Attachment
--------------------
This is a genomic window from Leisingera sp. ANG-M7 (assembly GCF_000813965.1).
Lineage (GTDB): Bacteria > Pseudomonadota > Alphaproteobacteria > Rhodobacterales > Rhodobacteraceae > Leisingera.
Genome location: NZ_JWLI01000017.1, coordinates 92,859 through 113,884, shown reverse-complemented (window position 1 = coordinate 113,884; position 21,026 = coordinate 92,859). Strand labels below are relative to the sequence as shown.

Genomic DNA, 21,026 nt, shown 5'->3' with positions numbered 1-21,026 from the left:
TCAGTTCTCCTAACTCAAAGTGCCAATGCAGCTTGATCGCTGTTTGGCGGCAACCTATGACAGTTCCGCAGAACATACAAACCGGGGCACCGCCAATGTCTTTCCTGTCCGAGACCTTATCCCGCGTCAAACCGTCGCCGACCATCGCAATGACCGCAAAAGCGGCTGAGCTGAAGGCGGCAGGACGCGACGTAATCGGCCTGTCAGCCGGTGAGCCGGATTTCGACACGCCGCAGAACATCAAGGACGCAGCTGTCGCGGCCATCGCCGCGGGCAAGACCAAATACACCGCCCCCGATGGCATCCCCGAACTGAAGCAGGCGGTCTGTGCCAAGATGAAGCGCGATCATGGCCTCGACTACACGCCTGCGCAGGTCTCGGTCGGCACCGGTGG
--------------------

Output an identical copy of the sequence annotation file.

This is a genomic window from Leisingera sp. ANG-M7 (assembly GCF_000813965.1).
Lineage (GTDB): Bacteria > Pseudomonadota > Alphaproteobacteria > Rhodobacterales > Rhodobacteraceae > Leisingera.
Genome location: NZ_JWLI01000017.1, coordinates 92,859 through 113,884, shown reverse-complemented (window position 1 = coordinate 113,884; position 21,026 = coordinate 92,859). Strand labels below are relative to the sequence as shown.

Genomic DNA, 21,026 nt, shown 5'->3' with positions numbered 1-21,026 from the left:
TCAGTTCTCCTAACTCAAAGTGCCAATGCAGCTTGATCGCTGTTTGGCGGCAACCTATGACAGTTCCGCAGAACATACAAACCGGGGCACCGCCAATGTCTTTCCTGTCCGAGACCTTATCCCGCGTCAAACCGTCGCCGACCATCGCAATGACCGCAAAAGCGGCTGAGCTGAAGGCGGCAGGACGCGACGTAATCGGCCTGTCAGCCGGTGAGCCGGATTTCGACACGCCGCAGAACATCAAGGACGCAGCTGTCGCGGCCATCGCCGCGGGCAAGACCAAATACACCGCCCCCGATGGCATCCCCGAACTGAAGCAGGCGGTCTGTGCCAAGATGAAGCGCGATCATGGCCTCGACTACACGCCTGCGCAGGTCTCGGTCGGCACCGGTGG